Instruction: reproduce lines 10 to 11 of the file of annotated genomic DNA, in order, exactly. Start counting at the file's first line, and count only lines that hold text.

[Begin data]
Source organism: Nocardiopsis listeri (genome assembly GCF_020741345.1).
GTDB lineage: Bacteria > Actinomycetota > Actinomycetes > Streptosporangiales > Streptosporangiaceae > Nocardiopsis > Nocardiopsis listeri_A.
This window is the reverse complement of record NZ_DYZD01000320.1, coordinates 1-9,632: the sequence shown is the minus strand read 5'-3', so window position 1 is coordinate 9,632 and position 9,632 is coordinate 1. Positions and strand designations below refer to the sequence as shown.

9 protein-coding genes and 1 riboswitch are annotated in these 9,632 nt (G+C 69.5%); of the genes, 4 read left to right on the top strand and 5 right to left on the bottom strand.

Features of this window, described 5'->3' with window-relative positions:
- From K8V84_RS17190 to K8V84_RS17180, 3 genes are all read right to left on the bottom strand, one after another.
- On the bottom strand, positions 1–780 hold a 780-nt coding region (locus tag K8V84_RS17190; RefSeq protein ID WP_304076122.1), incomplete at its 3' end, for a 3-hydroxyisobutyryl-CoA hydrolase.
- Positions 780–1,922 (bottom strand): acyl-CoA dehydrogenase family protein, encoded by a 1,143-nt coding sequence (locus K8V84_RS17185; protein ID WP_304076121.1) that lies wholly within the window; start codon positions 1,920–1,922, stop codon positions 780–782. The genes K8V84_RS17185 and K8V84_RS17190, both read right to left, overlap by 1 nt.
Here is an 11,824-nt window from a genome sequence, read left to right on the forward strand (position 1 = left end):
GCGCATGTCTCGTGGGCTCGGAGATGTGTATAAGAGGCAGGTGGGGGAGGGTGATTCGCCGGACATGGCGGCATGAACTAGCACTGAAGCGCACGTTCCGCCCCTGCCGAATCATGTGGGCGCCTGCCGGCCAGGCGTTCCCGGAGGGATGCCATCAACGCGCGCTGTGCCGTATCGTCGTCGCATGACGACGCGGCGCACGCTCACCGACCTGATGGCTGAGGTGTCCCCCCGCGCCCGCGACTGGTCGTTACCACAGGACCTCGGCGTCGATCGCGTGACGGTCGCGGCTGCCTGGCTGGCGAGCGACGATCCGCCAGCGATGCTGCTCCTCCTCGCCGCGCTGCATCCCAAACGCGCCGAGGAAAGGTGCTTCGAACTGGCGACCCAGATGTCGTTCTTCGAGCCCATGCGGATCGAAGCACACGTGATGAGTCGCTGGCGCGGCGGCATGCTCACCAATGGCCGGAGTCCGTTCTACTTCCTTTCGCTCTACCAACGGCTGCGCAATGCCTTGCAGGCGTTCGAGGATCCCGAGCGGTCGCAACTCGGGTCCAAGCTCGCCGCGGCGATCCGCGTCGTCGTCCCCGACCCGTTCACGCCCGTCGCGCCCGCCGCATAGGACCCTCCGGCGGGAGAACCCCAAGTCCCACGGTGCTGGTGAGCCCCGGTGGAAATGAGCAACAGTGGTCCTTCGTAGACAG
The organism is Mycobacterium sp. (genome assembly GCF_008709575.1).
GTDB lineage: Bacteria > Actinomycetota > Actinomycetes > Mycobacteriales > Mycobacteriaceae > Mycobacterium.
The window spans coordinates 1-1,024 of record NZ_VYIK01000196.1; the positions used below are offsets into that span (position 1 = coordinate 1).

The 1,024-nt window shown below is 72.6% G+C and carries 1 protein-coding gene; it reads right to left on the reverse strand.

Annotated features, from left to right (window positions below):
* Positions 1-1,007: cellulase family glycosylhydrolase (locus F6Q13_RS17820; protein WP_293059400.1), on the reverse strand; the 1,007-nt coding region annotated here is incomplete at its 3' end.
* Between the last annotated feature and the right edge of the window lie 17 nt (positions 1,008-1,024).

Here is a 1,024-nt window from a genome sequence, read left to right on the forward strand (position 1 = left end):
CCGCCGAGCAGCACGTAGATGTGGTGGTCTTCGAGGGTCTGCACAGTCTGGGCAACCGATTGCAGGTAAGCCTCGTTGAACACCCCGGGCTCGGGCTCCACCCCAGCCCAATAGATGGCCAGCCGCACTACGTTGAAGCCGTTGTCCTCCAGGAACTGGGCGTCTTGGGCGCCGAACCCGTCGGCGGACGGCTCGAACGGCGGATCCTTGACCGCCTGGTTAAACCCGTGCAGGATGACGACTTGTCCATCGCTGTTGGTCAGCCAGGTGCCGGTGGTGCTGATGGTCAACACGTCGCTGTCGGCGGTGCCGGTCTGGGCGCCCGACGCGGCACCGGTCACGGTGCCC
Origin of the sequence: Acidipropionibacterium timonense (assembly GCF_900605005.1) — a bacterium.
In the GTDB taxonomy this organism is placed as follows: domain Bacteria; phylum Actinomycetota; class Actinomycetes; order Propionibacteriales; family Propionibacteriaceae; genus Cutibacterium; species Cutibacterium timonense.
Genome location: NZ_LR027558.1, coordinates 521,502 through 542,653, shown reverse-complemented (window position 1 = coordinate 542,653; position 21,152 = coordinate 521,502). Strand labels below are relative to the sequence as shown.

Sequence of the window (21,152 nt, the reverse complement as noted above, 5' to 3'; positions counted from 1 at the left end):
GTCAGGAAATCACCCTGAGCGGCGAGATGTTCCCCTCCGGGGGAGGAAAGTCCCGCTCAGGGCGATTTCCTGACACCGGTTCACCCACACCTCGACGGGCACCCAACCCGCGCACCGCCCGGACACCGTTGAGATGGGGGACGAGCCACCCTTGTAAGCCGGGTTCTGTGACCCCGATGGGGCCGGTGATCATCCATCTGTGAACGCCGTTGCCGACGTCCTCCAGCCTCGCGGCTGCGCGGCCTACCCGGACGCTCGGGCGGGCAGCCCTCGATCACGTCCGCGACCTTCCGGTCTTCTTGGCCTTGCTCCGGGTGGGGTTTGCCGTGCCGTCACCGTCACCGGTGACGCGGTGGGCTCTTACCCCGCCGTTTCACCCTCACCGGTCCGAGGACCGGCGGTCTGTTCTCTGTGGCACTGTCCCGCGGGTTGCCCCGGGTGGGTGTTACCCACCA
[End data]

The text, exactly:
GCGCATGTCTCGTGGGCTCGGAGATGTGTATAAGAGGCAGGTGGGGGAGGGTGATTCGCCGGACATGGCGGCATGAACTAGCACTGAAGCGCACGTTCCGCCCCTGCCGAATCATGTGGGCGCCTGCCGGCCAGGCGTTCCCGGAGGGATGCCATCAACGCGCGCTGTGCCGTATCGTCGTCGCATGACGACGCGGCGCACGCTCACCGACCTGATGGCTGAGGTGTCCCCCCGCGCCCGCGACTGGTCGTTACCACAGGACCTCGGCGTCGATCGCGTGACGGTCGCGGCTGCCTGGCTGGCGAGCGACGATCCGCCAGCGATGCTGCTCCTCCTCGCCGCGCTGCATCCCAAACGCGCCGAGGAAAGGTGCTTCGAACTGGCGACCCAGATGTCGTTCTTCGAGCCCATGCGGATCGAAGCACACGTGATGAGTCGCTGGCGCGGCGGCATGCTCACCAATGGCCGGAGTCCGTTCTACTTCCTTTCGCTCTACCAACGGCTGCGCAATGCCTTGCAGGCGTTCGAGGATCCCGAGCGGTCGCAACTCGGGTCCAAGCTCGCCGCGGCGATCCGCGTCGTCGTCCCCGACCCGTTCACGCCCGTCGCGCCCGCCGCATAGGACCCTCCGGCGGGAGAACCCCAAGTCCCACGGTGCTGGTGAGCCCCGGTGGAAATGAGCAACAGTGGTCCTTCGTAGACAG
The organism is Mycobacterium sp. (genome assembly GCF_008709575.1).